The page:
Georgia Straight: One of the issues you raised in Aftershock—kind of peripherally, but you said it’s a problem with the rising anger that’s happening with the Tea Party—is the possibility of fascism. Is that something that people should be concerned about when they look at these swirling economic currents and the fiscal policies being advocated?
Robert Reich: I wouldn’t be that alarmist. The problem for any society is when large numbers of people become angry and frustrated because they are working harder than ever and they’re not getting ahead. Their pay is actually declining, adjusted for inflation. They’re economically insecure and they feel like the dice are loaded against them. The problem is that under these circumstances, people begin looking for scapegoats. You have a very fertile field for demagogues, whether they’re right-wing demagogues or left-wing demagogues, who point the finger of blame. And that finger of blame can be directed at immigrants or the poor or the rich or corporations or unions or the government itself. And that generates a kind of polarization, gridlock, divisiveness that is difficult for a nation to handle. The United States hasn’t succumbed to fascism. I don’t believe we would or will, but we are more polarized right now and more divided than we have at any time in my memory—even though, ironically, most of the substantive issues we face are not as divisive as they were, for example, during the 1950s with Joe McCarthy and his Communist witch hunts. Or in the 1960s with the civil-rights movement or in the early ’70s with the Vietnam War or Watergate.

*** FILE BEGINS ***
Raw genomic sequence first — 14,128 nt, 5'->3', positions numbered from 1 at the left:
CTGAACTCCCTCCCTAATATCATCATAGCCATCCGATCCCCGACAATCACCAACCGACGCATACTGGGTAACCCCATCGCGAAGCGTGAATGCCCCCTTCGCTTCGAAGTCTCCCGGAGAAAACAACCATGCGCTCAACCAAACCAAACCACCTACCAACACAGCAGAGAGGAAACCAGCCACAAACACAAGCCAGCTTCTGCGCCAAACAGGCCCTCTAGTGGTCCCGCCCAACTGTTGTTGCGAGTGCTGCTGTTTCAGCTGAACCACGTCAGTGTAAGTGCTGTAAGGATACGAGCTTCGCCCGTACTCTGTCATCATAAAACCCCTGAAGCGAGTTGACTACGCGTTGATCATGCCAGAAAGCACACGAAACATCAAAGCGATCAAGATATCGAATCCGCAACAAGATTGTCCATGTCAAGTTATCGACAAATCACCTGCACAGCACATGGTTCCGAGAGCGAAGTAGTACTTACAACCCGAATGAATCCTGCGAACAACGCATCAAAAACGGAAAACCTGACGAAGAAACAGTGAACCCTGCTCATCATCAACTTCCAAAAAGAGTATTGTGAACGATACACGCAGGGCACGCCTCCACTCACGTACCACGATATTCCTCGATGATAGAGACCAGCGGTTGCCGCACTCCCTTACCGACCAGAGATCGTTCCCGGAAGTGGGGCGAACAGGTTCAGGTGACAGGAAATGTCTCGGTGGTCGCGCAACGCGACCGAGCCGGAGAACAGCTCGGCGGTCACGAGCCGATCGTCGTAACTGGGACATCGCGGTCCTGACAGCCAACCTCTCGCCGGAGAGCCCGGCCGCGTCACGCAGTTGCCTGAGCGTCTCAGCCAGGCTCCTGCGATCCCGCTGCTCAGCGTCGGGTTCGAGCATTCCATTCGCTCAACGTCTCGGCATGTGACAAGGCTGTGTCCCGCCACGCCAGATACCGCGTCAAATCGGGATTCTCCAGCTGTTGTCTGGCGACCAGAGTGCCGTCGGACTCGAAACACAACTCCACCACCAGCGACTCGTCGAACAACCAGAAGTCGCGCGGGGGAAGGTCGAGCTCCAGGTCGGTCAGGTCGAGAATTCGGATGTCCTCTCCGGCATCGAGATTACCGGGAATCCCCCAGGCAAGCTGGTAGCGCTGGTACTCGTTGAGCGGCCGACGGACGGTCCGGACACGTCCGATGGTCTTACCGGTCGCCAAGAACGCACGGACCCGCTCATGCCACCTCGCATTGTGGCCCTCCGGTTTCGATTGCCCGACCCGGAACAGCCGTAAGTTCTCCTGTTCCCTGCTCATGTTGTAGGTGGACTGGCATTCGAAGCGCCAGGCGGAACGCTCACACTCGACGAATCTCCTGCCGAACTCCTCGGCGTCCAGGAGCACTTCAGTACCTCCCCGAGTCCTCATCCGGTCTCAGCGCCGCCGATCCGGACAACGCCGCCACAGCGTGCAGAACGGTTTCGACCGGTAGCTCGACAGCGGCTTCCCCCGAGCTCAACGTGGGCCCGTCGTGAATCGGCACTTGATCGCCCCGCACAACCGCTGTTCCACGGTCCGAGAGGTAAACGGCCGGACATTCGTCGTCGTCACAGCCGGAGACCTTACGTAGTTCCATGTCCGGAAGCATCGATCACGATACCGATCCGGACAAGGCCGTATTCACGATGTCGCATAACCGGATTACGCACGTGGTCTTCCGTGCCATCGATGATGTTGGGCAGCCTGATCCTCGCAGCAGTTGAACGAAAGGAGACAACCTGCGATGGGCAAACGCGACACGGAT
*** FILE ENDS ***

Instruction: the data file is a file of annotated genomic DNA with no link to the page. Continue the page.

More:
Georgia Straight: You draw the parallels between now and the 1920s and 1930s. That’s why I was asking because that was kind of the heyday of fascism.